Of the four basic off-road riding disciplines (motocross, trail riding, trials and dual-sport), dual-sport riding requires the most planning. Motocross and trials riders have their vehicle a stone's throw away in the parking lot, and since trail rides don't usually go longer than a day, there's no need to pack a tent, sleeping bag, or any long term heavy or bulky supplies. A cell phone, multi-tool, spare tube, magnesium flint (you never know when you might get stranded and a fire will quickly become your best friend), and a few tools usually suffice. A dual-sport journey however, requires you to carry your home away from home right on the motorcycle, and also requires a gas station somewhere on the horizon which means you need to plan an itinerary.
A dual-sport adventure is an amazing and unforgettable experience but it's not all romance, and planning a trip in the comfort of your climate-controlled, bug-free, hot water-equipped appliance-laden home is not quite the same as camping outdoors, washing up with cold water, and sleeping on the hard ground. Those who have some camping or backpacking experience will have an easier transition than those who have never pitched a tent or slept under the stars before. If you have no experience with the outdoors, see if you can beg or borrow a sleeping bag and try spending a few nights in your backyard. You can Rube Goldberg a tarp to use as a tent if you don't have one. Spending a weekend at a local campsite is another option. You'll be able to test yourself in a (sort of) real environment without being too far from home. You'll probably meet other campers and you can pepper them with questions about camping, proper gear, and how best to co-exist with Mother Nature.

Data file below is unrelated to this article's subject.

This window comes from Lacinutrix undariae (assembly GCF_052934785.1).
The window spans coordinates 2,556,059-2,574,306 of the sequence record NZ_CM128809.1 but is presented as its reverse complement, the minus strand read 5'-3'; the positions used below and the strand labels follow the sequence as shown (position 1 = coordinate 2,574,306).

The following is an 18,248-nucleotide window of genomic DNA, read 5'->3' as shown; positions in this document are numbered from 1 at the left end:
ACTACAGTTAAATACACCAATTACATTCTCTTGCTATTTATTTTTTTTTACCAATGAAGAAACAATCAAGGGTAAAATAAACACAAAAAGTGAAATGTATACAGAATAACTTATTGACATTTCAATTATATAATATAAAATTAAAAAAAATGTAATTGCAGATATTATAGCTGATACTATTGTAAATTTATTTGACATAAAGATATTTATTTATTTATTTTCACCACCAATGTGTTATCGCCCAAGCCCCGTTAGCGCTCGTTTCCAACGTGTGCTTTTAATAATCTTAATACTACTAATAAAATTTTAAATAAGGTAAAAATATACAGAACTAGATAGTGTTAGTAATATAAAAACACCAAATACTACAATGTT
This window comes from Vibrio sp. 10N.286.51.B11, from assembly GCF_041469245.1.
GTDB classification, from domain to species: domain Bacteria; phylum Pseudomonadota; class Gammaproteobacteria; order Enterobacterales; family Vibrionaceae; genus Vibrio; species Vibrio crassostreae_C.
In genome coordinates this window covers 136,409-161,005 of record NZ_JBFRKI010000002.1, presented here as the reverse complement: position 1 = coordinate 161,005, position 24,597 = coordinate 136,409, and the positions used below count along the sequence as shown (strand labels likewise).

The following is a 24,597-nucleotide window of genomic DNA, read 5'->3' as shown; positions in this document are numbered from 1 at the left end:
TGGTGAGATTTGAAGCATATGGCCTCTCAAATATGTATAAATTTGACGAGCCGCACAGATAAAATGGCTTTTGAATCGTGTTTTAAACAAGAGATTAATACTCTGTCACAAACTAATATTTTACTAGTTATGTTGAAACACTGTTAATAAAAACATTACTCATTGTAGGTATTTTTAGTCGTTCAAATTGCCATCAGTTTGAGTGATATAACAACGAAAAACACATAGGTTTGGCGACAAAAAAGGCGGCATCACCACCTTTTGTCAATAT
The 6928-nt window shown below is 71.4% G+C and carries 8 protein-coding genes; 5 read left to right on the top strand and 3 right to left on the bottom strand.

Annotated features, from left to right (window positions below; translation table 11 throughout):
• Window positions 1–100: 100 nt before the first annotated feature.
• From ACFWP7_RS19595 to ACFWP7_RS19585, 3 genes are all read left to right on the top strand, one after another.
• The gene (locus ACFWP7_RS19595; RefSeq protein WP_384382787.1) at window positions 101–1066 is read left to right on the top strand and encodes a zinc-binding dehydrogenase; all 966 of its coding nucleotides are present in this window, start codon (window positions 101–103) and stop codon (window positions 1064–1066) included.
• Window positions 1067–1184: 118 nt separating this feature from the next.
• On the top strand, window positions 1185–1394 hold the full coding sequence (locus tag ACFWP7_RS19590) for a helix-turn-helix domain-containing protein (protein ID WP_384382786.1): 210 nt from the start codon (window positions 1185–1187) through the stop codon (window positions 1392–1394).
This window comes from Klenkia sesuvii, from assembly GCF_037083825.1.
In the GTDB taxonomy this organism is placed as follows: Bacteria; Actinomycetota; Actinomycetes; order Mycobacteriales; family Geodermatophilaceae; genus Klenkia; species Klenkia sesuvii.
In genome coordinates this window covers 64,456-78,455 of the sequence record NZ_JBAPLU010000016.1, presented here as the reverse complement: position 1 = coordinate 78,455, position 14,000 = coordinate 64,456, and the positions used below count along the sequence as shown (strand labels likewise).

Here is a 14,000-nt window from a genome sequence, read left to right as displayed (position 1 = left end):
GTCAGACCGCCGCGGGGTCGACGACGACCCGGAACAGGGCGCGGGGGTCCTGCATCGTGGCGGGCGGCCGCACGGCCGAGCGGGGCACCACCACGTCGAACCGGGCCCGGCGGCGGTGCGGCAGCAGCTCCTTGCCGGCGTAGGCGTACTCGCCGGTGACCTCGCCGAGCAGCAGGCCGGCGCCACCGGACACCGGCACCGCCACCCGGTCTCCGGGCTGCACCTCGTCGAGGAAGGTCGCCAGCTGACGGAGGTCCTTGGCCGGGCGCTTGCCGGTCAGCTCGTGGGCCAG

Mother Nature doesn't give a crap that you really, really need to get away from the office. She's conditioned the bugs, birds, bees, and bears to wake up in the springtime and make up for the time they lost through the winter. You and your motorcycle are just in the way. And never forget - it's their home and you're just passing through.
Once you've decided on a destination, learn more about the environments you'll be travelling through. Almost every state has a Department of Environmental Conservation or a Department of Natural Resources, so visit the various websites to get an idea of the environs you'll be living in, even if only for one night. Some offer only basic campsites, but some have cabins, shower facilities, etc. Check the State's tourism website as well. A big part of any trip is meeting new (local) people and seeing new things so earmark some time to go sightseeing.
Now that you have a basic itinerary you can start to price out gear. Adventure riding is a very popular pastime so it's no surprise there is a staggering amount of choices when it comes to gear. Good quality gear is not cheap but you'll have it for a long time, and if you decide not to take another trip, quality gear is easier to sell and brings a better price than cheap gear. You'll also need a basic tool kit, both for minor repairs to the bike as well tire-changing tools. If you buy a new bike it will probably come with a decent enough tool kit and you'll only need the tire kit. Don't forget to buy some spare tubes.
There are many more pieces of the planning puzzle that need to come together, but this article should get you headed in the right direction. Research is a time-consuming and sometimes frustrating process, but it will ensure a comfortable and unforgettable adventure. Don't read too much into it though - you want to be prepared but at some point you'll need to just get up and go. You'll never have all the answers, but why would you want them?
This article is excerpted from an article on the http://www.dirtbikes101.com website, and is reprinted by the author.
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